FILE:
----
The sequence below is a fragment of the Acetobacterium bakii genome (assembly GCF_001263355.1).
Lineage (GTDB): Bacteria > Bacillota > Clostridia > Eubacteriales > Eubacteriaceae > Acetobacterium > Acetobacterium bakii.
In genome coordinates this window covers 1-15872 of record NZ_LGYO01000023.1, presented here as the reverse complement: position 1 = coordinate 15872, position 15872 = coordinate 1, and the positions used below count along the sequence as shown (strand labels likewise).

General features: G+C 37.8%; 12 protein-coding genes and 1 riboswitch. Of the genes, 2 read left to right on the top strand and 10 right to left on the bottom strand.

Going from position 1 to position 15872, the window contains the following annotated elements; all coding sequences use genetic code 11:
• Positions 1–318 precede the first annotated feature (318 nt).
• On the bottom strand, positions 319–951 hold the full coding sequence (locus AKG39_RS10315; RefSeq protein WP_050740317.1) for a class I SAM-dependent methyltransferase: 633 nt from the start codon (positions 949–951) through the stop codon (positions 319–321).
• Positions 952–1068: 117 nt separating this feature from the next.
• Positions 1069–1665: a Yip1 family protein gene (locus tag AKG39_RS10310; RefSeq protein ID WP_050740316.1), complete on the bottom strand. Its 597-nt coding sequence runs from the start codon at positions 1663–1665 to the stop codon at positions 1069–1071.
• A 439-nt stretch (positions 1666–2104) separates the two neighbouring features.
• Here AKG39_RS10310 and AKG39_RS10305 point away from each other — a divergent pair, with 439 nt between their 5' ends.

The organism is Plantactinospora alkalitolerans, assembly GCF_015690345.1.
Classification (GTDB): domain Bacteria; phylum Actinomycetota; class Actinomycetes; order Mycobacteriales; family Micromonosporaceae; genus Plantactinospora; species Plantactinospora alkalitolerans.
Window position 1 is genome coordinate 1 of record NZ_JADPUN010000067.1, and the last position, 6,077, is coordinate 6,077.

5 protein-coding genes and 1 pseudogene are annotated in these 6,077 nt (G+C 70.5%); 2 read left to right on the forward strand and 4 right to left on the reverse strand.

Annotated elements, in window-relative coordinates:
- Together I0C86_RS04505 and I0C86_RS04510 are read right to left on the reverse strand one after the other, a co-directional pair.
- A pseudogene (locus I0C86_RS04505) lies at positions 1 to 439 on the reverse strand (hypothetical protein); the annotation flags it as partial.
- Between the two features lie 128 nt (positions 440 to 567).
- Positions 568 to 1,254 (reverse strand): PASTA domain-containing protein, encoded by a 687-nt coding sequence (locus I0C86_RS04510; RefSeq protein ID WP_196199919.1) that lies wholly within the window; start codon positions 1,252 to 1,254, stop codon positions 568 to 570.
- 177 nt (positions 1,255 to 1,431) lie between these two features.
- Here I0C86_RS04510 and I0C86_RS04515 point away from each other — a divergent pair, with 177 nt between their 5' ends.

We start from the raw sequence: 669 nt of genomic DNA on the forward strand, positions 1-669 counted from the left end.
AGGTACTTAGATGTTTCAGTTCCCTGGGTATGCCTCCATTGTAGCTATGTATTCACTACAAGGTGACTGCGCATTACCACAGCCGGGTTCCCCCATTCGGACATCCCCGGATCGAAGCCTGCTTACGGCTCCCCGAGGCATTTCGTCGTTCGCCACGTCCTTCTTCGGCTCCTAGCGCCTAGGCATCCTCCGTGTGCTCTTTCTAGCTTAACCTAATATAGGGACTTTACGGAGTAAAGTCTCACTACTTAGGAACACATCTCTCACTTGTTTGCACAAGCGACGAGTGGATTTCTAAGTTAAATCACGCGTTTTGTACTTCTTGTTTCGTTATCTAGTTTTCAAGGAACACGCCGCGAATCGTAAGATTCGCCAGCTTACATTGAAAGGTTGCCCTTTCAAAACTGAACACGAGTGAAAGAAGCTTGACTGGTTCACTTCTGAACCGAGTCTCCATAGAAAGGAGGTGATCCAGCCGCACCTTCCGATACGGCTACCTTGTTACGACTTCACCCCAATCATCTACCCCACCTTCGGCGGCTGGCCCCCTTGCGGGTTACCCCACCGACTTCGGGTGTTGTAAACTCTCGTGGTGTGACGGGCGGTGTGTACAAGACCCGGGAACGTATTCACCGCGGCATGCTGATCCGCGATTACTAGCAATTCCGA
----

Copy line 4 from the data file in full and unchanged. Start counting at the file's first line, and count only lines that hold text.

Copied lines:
General features: G+C 37.8%; 12 protein-coding genes and 1 riboswitch. Of the genes, 2 read left to right on the top strand and 10 right to left on the bottom strand.